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14th September 2007


Opinion: AMC Anorak 28
Home -> Features -> Opinions and Columns ->

Maligned by many, AJS and Matchless lightweights can be a lot of fun. Frank Westworth, no lightweight, tries to convince himself...

My second bike was my first AJS. It was a 1948 Model 18 of fond memory, and although I have recaptured a Matchless G80 of similar scruffiness which has restored those fond memories to a large extent, I have failed to recapture my lost youth. I have talked about that AJS before, so it would be unkind of me to do so again and risk somnolence. However, I don't think that I've ever told a perfect stranger (have you ever met a perfect stranger? I've met many imperfect ones, but…) that my very first bike was almost a Matchless G2.

Strange. But true.

Come back in time. Live in the past, if you will. It was 1970. My sixteenth birthday was upon me. Although wonderfully fit, I was very bored with pedalling my Triumph Palm Beach bicycle about the hills of Somerset. Someone stole my Triumph Palm Beach bicycle. Oddly, this was no help at all. I replaced it with a racing bike (I'd always wanted a racing bike; 6-speed Derailleur and a double clanger, whatever that was) but although it meant that I rode faster, I rode no further and it was impossible to lure gurls to ride with me. I had spotted that boys with gurls also typically were boys with cars, good looks and charm. A car was out of the question. Then as now, finance was a tricky business. Good looks and charm were also a bit lacking. Life can be hard.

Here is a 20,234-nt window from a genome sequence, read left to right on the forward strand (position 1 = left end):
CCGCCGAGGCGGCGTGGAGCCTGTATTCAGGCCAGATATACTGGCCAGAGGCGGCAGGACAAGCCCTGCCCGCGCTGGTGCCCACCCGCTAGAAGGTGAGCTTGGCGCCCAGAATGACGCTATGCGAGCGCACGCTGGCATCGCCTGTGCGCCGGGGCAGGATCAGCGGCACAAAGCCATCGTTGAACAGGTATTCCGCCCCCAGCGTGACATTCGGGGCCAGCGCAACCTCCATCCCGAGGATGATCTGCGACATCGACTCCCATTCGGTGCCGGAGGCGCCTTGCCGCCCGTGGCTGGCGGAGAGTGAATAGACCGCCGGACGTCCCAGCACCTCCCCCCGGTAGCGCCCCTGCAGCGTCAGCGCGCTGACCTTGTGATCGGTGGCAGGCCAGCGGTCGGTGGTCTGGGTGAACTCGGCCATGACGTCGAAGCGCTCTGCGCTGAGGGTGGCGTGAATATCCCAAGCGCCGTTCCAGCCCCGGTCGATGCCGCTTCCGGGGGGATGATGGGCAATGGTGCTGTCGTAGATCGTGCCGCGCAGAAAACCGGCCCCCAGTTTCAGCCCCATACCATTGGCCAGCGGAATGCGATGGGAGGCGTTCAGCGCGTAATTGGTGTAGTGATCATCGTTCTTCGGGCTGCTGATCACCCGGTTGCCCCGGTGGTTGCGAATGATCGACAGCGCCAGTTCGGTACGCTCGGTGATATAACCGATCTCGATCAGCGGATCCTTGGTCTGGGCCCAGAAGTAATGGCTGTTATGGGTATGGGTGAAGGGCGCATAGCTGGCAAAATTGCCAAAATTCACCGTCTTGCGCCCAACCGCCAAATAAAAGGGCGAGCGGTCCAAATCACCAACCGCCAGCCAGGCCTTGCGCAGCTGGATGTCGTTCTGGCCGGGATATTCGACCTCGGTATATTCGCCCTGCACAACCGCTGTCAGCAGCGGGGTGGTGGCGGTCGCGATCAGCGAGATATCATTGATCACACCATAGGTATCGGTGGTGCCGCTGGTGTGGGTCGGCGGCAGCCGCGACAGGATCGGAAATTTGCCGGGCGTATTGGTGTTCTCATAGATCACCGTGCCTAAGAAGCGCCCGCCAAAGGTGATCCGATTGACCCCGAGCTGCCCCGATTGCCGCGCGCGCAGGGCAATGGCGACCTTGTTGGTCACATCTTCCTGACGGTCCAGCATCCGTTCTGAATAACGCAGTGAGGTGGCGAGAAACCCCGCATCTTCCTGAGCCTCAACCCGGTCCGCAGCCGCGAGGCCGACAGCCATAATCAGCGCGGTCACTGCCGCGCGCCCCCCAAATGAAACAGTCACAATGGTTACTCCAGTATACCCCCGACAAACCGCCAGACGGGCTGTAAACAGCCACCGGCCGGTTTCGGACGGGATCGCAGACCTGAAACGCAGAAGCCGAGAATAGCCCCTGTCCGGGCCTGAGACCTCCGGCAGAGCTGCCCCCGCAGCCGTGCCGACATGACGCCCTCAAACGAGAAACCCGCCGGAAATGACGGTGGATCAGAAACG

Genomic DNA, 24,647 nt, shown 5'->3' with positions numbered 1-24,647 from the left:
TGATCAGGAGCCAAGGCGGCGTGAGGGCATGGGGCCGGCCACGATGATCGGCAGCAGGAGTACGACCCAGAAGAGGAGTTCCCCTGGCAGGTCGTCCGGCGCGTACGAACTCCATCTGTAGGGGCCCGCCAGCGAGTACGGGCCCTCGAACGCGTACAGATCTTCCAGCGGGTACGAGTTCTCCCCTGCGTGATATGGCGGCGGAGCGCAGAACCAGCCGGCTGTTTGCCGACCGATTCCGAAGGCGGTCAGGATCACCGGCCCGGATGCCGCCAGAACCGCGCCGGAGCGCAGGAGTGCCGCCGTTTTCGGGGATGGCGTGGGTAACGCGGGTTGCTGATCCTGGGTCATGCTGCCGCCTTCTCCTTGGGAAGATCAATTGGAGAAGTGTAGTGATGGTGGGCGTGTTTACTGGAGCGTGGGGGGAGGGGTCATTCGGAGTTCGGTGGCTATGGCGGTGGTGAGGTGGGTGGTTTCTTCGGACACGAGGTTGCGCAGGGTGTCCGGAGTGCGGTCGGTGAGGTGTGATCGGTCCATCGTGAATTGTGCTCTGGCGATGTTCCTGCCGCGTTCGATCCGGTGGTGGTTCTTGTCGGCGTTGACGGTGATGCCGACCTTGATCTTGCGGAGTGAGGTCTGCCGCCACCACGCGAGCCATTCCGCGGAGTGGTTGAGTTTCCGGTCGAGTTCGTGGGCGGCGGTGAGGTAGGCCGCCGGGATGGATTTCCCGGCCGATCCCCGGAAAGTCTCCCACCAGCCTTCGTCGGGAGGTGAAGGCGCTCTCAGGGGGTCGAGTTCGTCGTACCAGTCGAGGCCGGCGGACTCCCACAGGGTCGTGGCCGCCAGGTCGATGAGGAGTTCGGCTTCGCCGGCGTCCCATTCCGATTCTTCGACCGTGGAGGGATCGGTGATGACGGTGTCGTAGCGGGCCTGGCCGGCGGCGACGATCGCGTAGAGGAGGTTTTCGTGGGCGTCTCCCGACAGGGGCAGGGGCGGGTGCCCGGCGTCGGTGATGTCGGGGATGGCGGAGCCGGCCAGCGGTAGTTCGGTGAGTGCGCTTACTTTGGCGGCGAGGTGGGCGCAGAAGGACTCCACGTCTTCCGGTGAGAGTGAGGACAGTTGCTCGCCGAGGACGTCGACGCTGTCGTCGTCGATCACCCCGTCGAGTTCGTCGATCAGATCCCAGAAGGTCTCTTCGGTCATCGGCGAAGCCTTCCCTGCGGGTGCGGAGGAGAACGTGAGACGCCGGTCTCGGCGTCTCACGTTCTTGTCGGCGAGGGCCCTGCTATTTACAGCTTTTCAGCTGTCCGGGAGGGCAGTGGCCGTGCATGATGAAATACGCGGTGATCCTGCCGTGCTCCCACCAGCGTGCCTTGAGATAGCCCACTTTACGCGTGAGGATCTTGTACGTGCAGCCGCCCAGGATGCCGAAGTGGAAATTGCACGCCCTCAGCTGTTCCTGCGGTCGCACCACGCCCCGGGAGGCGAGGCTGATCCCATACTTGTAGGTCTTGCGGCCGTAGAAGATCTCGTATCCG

Although there may be a certain romantic charm in strolling along with your best gurl, arm around her slender shoulders, talking twaddle and dreaming fondly lustful daydreams, that romance tends to be snipped in its prime if your other arm is propelling a bicycle. Even if that bicycle is a Claude Butler racing bicycle. Gurls are unimpressed by racing bicycles. Trust me on this.